What can we say 52 years after gaining independence? We certainly share the joy, pride and dignity of being an independent nation. Our expectation was that with political independence we would have enjoyed greater political stability, national unity and social and economic progress.

Unfortunately the stark reality is that today our nation is still struggling to fully achieve these desired goals. In several aspects we have fallen short despite the best efforts of many. While much progress has been made on the social and economic front the nation is still to completely rid itself of economic dependency on international financial agencies.

Foreign debts, despite write-offs and debt rescheduling, continue to stifle us while we experience fluctuating and sometimes depressed world market prices for our products.
We are still to fully accelerate our production and productivity drives. We continue to suffer from migration and consequential ‘brain drain’ and capital flight. We are feeling the devastated effects of the European Union sugar reforms and a decline of the sugar industry. On the positive side our Green Economy strategy is gaining prominence on the international arena. Unfortunately we are plagued with blame-game, insensitivities and controversies which do us no good. We need to focus attention on the challenges which are likely to be associated with the emerging oil and gas sector.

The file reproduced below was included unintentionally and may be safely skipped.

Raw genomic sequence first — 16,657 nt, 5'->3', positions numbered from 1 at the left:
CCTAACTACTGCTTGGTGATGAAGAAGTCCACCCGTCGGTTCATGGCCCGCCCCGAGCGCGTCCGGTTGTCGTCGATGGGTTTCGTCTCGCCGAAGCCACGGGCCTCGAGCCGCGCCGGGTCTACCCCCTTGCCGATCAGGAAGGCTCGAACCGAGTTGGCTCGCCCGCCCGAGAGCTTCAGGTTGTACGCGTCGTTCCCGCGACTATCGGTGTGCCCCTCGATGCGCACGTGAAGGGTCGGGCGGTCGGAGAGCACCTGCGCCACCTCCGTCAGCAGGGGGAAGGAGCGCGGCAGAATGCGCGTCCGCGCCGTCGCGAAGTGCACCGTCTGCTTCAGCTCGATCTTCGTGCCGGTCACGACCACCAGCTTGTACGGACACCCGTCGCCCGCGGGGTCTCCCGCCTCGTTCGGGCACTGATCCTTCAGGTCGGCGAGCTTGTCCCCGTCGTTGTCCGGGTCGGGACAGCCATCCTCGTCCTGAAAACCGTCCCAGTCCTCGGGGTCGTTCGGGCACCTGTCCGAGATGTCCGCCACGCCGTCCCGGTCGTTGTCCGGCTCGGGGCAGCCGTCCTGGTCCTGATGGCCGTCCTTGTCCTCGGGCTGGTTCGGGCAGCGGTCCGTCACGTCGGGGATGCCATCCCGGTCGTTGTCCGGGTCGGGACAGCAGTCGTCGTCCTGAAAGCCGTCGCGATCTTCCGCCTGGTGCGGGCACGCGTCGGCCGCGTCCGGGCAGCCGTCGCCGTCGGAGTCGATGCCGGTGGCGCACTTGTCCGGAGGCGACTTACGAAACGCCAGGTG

Only last year in his independence address entitled ‘Diversity and Destiny’ His Excellency President David Granger aptly stated, “Society needs to be strengthened in each occupational sector, in each geographical region, in each community and in each social structure…The cohesive state can be realised only by respecting the differences and the diversity of society and the removal of anger, hatred, ignorance and poverty. It can be created by mutual respect for each other’s cultural and religious differences.” As we reflect on Independence, let us show a greater sense of purpose and maturity and greater mutual respect, tolerance and understanding of all Guyanese if we are to survive as a nation. Let us put nation first at this critical juncture of our country’s history and in the face of an increasingly harsh and oppressive world environment in this twenty-first century of ours.